The day was a washout, all three of us were soaked and the barbecue sold out of burgers (not before I had one) but I was hooked.  Swillington is a magical place with veggies growing in an old walled garden, chicken so free range you need a boot scraper to stop you from taking one home with you and some of the happiest looking pigs I have ever seen.  We popped into the shop (it is a shed) to see if we could buy something for the evening meal and made our first purchase.  I have never tasted gammon like it, the thought of eating it again is making me rethink tonight's menu as I have two packs in the freezer, but it's Sunday, I'm British and therefore a lump of animal needs to be roasted.


This months delivery contained a boned rolled shoulder joint from one of their rare breed, outdoor reared piggies and I'm doing nothing to it. No airs, no graces, just salt, pepper a hot oven to get things going and a nice long slow cook to finish things off.

I don't know about you but at this time of year I love the vegetables that are on offer and I love them cooked simply so that I can taste each one, however I have a relative that refers to our standard way of cooking and serving veg with a roast as "boring English vegetables".  With this in mind (as it has been since the revelation that veg alone isn't enough) we're having a Leek and Parsnip Gratin, steamed Chard and boiled potatoes.  The crispy cheesy top of the gratin is fantastic with sweet parsnips and in my opinion chard should be the country's favourite veg, if only the "super" markets would stock it.

Saturday, 19 November 2011

Pig's Liver with Oloroso Sherry, Pine Nuts and Raisins

We have started buying Organic Meat Boxes from Swillington Farm in Leeds. Once a month an exciting delivery of a variety of meat is unpacked on to the kitchen table and I start to dream up how it will all be cooked.

This month a curve ball was thrown in, in the shape of Pig's Liver.  Fine, not a problem, I've never cooked pig's liver, I'm not certain that I've ever eaten pig's liver (other than in pate) but I'm a firm believer that every part of an animal should be eaten to make its life worth while.  Z on the other hand, while sharing my "whole animal" mentality is an ex-vegi and still has some bete noires when it comes to meat and offal is high on the list.  I wanted to cook more than the traditional liver and onions but wanted to do something a bit more special that would make the liver shine.  I was stumped and so I went to the library (kitchen shelf) for inspiration.

Now, I know I said that I don't follow recipes but I needed this to be a success otherwise at least one of us would go hungry and the other would have egg on their face. I trawled through my eclectic cookbook selection and finally found a calves liver recipe with so few ingredients it was all I could do not to follow the instructions to the letter (apart from the animal in question).

All that I needed now was a bottle of Oloroso and I was away...

Dear Leeds, where do you keep your supplies of Oloroso?

Turns out M&S have a cracking selection of Sherry, who'd have thought it!

The liver is fried hot and fast, only a minute on each side, and then softened onions, garlic, toasted pine nuts and raisins are added to the pan before adding the booze and cooking just long enough for the alcohol to burn off.  Served with a bitter salad and home made pitta bread.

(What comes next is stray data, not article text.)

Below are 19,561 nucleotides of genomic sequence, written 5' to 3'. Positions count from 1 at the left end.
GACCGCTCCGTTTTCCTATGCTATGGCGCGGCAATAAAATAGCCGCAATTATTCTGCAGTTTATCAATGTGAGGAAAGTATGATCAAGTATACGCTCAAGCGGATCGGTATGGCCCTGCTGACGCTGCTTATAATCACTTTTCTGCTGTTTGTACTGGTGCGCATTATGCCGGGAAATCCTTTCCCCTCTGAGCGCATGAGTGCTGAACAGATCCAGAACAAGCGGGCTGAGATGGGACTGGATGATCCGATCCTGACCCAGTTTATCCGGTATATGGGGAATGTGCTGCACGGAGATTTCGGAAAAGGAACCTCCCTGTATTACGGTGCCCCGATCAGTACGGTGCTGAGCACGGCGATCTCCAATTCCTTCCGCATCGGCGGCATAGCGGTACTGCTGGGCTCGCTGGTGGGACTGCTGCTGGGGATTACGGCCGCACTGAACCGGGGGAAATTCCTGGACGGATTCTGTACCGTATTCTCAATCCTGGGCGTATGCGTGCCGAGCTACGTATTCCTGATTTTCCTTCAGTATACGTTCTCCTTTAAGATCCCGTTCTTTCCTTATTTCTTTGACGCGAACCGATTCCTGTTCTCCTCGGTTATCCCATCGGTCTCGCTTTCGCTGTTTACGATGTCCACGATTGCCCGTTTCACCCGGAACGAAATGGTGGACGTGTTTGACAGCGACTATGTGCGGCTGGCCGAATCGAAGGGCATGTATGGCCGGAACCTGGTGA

Friday, 18 November 2011

Friday Night Take-away

Some time ago, a bright spark noticed that we were getting in late from work every Friday and, lacking inspiration, digging out Take-away menus and ordering in our dinner. "What's wrong with this?" I hear you ask, well nothing apart from the standard of our local pizza/curry houses is far from wonderful.  Some would say because they all share the same complete lack of quality you at least know what you are going to get.  I was getting fed up.

I wanted the food that I was ordering, but not the quality I was receiving so I took it upon myself to rectify the situation and our new tradition of the "Friday night Take-away" was born.

First, choose your desired meal from your standard take-away menu, realise that you can cook it better and cheaper at home then cook it.  I realise that the spontaneity of stumbling across what you want after a few post work drinks with your colleagues has now been removed (unless you have a truly well stocked larder) but knowing what you want to eat tomorrow is no hardship.

There are few things more satisfying than a home made pizza.  Egg fried rice will never taste the same again.  You can choose how much cardamom to put in your favourite curry. You get the idea.

Which brings me to Tonight's Menu. It's Friday and so there will be no Take-away. Instead there will be:

Tandoori Chicken with Chana Saag and Basmati Rice.

The chicken is marinated in yoghurt, garam masala, turmeric and chilli powder and roast in as hot an oven as you can manage. If you have a tandoor in your kitchen use it, after all that is what it's for.  Also, if you DO have a tandoor in your kitchen WOW, please let me know how you got it in through the front door.

Spinach and chick peas are a wonderful accompaniment to any curry and don't take too much time or skill to prepare. Soften onions, garlic and ginger in a little oil and add the spinach until it has wilted, tip the whole lot out onto a board and chop as if your life depended on it.  Put the spinach pulp back into your pan and add the chick peas (I use tinned) a few tomatoes salt and garam masala. Bring back up to a simmer (there will be plenty of liquid in the spinach) and finish with a few tablespoons of yoghurt.

For an authentic experience you can spill half of your curry into a foil container and let it go cold before serving, I prefer mine piping hot with rice and a cold beer.